While Robert B from Pittsburgh PA has been making beats for over seven years, the last couple years his career has been on a fast track, and he’s not slowing down any time soon. Having collabed with everyone from Stylust to G Jones to Willy Joy and Minnesota, the list of possibilities keeps on growing for Buku. This summer has held some really important firsts for the artist, and I picked his brain about some of the firsts yet to come.
You’ve been on nearly every lineup this summer, have you been enjoying yourself?
What have been some of the highlights of your summer so far?
Well I just got here, but I guarantee by the end of my set, this one will be a highlight for sure. I got to close out the second weekend of Electric Forest, which was truly an honor that they trusted me with wrapping up everyone’s experience there.
Are you tired?
Oh, I’m destroyed, haha. I was actually home for a couple weeks before this, so I got a little break. But I honestly can’t believe these festival goers who go from Thursday to Monday and then off to another festival! Hats off to them, I could not do it. Even though I kind-of do, haha.
Who are you most excited to see here at Shambs?
I’ve been here since Wednesday, so got to see my buddy, Charlie, Digital Ethos, play last night and that was dope. I’m really hyped to see Liquid Stranger and Space Jesus. I wish I could catch more Claude tonight, and Whipped Cream, but we’re all playing at the same time.
Is there any chance of a tour with Minnesota in your future?
I’ve had so many people ask that, especially now that we’ve done the two back to backs at Paradiso and Bassrush Massive this summer. Me and him are homies and have been talking about it. He says he wants to do more and obviously I would be super down.
Who would you like to tour with? Do you have a top three list?
(Buku hesitantly looks for the ok from his manager, sitting next to us) I mean, should I say, Josha? Because I do want to. Obviously, I’d love to do something with Space Jesus. I’d love to do something with Minnesota. I love playing with Stylust Beats, I did dates with Luczid and had a blast, there’s so many good friends and I’d love to tour with any of them.
What are your goals right now, personally or professionally?
I don’t really have any crazy long term goals, because who knows what’s going to happen. But I do have a few shorter term goals, including doing a support slot on a big bus tour. That’s one of the steps I’d like to take. I did a short stint with Paper Diamond and Gladiator a few years back but that’s been my only bus tour so far.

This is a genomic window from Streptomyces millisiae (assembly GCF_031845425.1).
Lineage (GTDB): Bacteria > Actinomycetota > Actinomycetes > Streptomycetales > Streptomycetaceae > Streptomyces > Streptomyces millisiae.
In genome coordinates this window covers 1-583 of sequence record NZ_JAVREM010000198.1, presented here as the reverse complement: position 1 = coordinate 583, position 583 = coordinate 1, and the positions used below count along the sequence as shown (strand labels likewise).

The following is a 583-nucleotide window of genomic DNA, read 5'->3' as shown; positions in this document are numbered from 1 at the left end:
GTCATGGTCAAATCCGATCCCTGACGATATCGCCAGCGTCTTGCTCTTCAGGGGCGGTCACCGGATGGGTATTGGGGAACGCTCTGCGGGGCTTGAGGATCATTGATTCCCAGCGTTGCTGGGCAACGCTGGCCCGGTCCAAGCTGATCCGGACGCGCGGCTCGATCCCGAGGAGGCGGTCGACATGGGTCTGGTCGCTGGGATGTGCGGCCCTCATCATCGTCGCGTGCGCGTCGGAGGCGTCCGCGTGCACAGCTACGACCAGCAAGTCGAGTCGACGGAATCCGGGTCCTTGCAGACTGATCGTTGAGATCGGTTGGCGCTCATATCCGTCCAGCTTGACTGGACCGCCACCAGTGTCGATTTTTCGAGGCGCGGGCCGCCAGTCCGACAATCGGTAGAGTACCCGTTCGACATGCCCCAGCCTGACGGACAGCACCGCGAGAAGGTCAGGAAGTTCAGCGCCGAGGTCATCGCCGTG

How do you know your manager here?
(Passes the mic to Frank, his manager sitting next to us) I used to be his agent, back when I was doing booking. Buku’s manager at the time also lived in Portland and we were good friends and in a Grateful Dead bowling league together. There were a bunch of growers on the league and everybody between each game would go out to the parking lot and roll like 20 joints, haha. It was the slowest league ever but yeah we talked about it there and I joined the team. Since then I’ve transitioned and here we are, that was about five years ago now.
How big is your team?
It’s me, Frank here, our tour manager, Brandon. As far as the core people, it’s the three of us. My booking agent is also out there working hard for me, and a publicist from time to time. We get together for festivals and whatnot but otherwise all of our business is done on the phone and emails.
How is your house hunt going?
So, I got kicked in the mouth by Uncle Sam this tax season and it cleared me out, haha, so the house hunting has been paused for the time being. I mean it’s a good problem to have because I had a great year, but it was like “Oh, by the way, empty your bank account right now.”
I’ve just started to look at my house hunting apps again recently, but for a while I was like over it.
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Do you do your taxes yourself?
I was, and then this past tax season was the first time I hired an actual accountant and it’s made life significantly easier. When it comes down to it, the fee I’m paying him isn’t that much compared to how much money and hassle he’s saving me, it’s so much better. He finds it really interesting what I do. It’s basically like the exact opposite of all his other clients who are like older and retired.
Are you able to work and create while your touring or on the road like this?